Very fashionable in the US, a “blurb” is a catchy little phrase on the cover of a book to bait the reader or convince him to buy. It’s a bit like quoting press articles at the top of the movie posters. But is it really useful?
Frankly, I do not think so.
The real or supposed utility of a blurb
Have you ever bought a book because of a quote in quotation marks on the back cover of a book? Probably not. Therefore, I do not really see the value of using his time and energy to get it while we can use the same resources to write his book and promote it.
This is even more true for freelance writers who are only distributed on the Internet (ie 99% of them): no one is interested in your back cover … You can always add quotes in your presentation text but the real gain is marginal (which does not mean that it is zero).
Of course, if you have easy access to a known personality, you can always ask him to do you this favor. Nevertheless, this may not be the best thing to do: one can often ask for a service, but rarely two.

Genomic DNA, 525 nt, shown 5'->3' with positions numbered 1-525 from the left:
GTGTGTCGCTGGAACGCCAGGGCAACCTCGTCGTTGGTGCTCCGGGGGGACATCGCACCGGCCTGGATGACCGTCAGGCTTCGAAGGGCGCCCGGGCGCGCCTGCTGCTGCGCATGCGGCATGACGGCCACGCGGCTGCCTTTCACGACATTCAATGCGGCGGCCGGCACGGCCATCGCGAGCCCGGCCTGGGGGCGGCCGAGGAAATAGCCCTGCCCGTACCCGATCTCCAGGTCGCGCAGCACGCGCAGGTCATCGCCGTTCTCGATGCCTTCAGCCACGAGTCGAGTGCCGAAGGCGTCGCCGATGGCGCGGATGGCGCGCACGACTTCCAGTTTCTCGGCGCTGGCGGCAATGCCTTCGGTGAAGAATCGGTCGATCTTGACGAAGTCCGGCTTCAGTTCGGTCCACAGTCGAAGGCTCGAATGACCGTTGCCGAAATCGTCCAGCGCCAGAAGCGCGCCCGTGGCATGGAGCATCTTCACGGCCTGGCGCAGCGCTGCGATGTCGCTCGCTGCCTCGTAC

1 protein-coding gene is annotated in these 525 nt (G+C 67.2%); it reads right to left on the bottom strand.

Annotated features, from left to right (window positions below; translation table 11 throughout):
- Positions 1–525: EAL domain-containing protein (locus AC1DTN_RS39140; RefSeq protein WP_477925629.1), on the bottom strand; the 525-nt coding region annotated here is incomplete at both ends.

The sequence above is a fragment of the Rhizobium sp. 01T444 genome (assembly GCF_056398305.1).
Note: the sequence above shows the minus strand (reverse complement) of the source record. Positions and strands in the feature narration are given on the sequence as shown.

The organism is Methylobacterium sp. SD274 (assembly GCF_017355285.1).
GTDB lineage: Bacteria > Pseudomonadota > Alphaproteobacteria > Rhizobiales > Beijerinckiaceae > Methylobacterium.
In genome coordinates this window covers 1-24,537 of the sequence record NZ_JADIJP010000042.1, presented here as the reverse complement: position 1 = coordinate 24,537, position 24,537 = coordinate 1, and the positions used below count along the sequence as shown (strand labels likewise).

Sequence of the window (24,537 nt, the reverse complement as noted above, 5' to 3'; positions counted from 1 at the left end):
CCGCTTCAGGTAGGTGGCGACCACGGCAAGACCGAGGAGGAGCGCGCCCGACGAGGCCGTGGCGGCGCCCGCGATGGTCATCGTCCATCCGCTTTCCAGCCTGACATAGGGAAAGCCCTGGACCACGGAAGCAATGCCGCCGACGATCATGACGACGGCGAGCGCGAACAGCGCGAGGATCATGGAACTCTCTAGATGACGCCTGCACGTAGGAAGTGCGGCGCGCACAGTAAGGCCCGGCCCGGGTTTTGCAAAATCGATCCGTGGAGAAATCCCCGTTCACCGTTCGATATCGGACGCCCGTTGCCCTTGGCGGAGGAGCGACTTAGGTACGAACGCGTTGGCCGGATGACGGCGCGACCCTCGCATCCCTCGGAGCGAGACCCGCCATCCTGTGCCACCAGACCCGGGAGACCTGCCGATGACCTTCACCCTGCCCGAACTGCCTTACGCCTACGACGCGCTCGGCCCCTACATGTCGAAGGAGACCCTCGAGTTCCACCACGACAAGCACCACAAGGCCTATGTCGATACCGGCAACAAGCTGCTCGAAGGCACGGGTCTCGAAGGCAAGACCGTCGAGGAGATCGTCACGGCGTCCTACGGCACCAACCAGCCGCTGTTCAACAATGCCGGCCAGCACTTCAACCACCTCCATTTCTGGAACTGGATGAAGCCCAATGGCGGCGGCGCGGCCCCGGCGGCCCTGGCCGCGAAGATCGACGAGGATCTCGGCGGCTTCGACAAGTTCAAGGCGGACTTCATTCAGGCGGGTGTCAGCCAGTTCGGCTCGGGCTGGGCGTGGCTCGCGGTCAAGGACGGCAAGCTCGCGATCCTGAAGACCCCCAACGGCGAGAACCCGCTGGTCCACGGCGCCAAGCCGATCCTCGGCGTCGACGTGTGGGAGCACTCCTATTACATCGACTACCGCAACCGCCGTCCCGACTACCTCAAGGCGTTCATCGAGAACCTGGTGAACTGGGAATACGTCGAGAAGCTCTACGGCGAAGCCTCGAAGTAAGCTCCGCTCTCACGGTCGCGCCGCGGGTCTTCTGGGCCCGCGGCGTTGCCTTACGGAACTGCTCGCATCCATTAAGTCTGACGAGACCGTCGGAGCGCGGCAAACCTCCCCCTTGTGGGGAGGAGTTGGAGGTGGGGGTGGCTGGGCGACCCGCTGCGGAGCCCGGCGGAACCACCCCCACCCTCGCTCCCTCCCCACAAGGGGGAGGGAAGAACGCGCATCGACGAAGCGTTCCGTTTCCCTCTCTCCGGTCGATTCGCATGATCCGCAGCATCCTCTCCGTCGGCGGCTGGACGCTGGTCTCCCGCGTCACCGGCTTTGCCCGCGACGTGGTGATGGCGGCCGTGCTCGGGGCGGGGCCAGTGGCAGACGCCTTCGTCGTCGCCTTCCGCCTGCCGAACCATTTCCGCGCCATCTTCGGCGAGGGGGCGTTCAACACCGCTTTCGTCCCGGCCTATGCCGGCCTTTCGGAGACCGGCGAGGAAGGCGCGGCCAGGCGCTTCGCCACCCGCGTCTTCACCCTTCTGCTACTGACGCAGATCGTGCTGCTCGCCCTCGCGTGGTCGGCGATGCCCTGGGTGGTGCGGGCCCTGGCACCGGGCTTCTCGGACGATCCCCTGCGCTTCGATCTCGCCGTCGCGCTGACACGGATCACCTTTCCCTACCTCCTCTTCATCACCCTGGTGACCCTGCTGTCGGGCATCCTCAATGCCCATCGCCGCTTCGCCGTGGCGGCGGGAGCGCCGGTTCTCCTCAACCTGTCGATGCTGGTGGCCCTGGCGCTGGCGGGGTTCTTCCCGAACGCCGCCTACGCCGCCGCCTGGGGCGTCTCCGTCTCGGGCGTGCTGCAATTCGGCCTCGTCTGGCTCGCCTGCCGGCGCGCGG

If so, it is better to ask him to help you promote your book, which can take many forms, such as a relationship with journalists or a direct promotion to his audience. And you can also ask him to write a preface!
Better than a blurb: a preface
If you know someone who can help you design or promote your book (through its network or audience), it’s better to ask for a preface than a quote! Indeed, people are not fooled: a blurb looks like a marketing gadget while a preface indicates a real effort to contribute to the book.
In addition, a preface offers several other advantages:
- The name of the prefacier may appear directly on the front cover while a blurb is often on the back cover
- The name of the prefacier is referenced by the booksellers (as a co-author) so you get visibility on the Internet
- A prefacier will often be more motivated to promote a book in which he wrote that a book in which he is only quoted
- A prefacier gives credibility to the content of your book so favors the act of purchase more than a simple quote
Should we give up a blurb? Of course not: if your potential prefacier can only offer you a quote, take what to take and put it prominently in your promotional texts …